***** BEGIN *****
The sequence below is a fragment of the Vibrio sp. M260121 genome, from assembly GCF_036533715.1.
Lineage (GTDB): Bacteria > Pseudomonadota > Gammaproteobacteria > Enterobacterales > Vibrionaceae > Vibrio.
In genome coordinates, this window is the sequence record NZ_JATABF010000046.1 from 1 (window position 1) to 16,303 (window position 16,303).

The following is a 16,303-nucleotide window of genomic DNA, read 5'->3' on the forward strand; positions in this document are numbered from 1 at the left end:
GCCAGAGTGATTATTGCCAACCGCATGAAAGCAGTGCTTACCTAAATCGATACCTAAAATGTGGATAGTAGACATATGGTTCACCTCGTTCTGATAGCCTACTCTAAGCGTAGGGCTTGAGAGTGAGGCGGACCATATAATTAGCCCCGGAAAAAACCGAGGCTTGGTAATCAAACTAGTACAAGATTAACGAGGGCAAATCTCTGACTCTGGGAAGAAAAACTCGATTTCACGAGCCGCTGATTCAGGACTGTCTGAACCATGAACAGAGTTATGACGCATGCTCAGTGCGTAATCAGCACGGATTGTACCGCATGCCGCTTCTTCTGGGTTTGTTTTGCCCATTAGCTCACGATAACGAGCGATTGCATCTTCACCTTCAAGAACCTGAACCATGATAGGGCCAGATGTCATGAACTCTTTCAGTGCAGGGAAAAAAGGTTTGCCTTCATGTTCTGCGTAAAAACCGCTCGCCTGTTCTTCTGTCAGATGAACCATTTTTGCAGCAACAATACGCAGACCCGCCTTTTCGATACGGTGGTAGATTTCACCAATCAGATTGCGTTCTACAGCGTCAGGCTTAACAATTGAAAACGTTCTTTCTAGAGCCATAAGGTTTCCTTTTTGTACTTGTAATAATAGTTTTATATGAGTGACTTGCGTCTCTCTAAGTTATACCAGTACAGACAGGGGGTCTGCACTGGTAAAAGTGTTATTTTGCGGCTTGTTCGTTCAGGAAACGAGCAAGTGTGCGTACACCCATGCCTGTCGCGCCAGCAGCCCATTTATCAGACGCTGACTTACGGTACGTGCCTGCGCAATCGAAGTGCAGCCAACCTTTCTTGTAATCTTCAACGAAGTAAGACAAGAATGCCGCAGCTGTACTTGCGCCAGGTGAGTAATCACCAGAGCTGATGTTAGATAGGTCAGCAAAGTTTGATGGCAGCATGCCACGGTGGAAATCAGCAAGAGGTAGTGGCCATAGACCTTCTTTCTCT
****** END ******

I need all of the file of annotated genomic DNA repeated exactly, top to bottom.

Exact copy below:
The sequence below is a fragment of the Vibrio sp. M260121 genome, from assembly GCF_036533715.1.
Lineage (GTDB): Bacteria > Pseudomonadota > Gammaproteobacteria > Enterobacterales > Vibrionaceae > Vibrio.
In genome coordinates, this window is the sequence record NZ_JATABF010000046.1 from 1 (window position 1) to 16,303 (window position 16,303).

The following is a 16,303-nucleotide window of genomic DNA, read 5'->3' on the forward strand; positions in this document are numbered from 1 at the left end:
GCCAGAGTGATTATTGCCAACCGCATGAAAGCAGTGCTTACCTAAATCGATACCTAAAATGTGGATAGTAGACATATGGTTCACCTCGTTCTGATAGCCTACTCTAAGCGTAGGGCTTGAGAGTGAGGCGGACCATATAATTAGCCCCGGAAAAAACCGAGGCTTGGTAATCAAACTAGTACAAGATTAACGAGGGCAAATCTCTGACTCTGGGAAGAAAAACTCGATTTCACGAGCCGCTGATTCAGGACTGTCTGAACCATGAACAGAGTTATGACGCATGCTCAGTGCGTAATCAGCACGGATTGTACCGCATGCCGCTTCTTCTGGGTTTGTTTTGCCCATTAGCTCACGATAACGAGCGATTGCATCTTCACCTTCAAGAACCTGAACCATGATAGGGCCAGATGTCATGAACTCTTTCAGTGCAGGGAAAAAAGGTTTGCCTTCATGTTCTGCGTAAAAACCGCTCGCCTGTTCTTCTGTCAGATGAACCATTTTTGCAGCAACAATACGCAGACCCGCCTTTTCGATACGGTGGTAGATTTCACCAATCAGATTGCGTTCTACAGCGTCAGGCTTAACAATTGAAAACGTTCTTTCTAGAGCCATAAGGTTTCCTTTTTGTACTTGTAATAATAGTTTTATATGAGTGACTTGCGTCTCTCTAAGTTATACCAGTACAGACAGGGGGTCTGCACTGGTAAAAGTGTTATTTTGCGGCTTGTTCGTTCAGGAAACGAGCAAGTGTGCGTACACCCATGCCTGTCGCGCCAGCAGCCCATTTATCAGACGCTGACTTACGGTACGTGCCTGCGCAATCGAAGTGCAGCCAACCTTTCTTGTAATCTTCAACGAAGTAAGACAAGAATGCCGCAGCTGTACTTGCGCCAGGTGAGTAATCACCAGAGCTGATGTTAGATAGGTCAGCAAAGTTTGATGGCAGCATGCCACGGTGGAAATCAGCAAGAGGTAGTGGCCATAGACCTTCTTTCTCT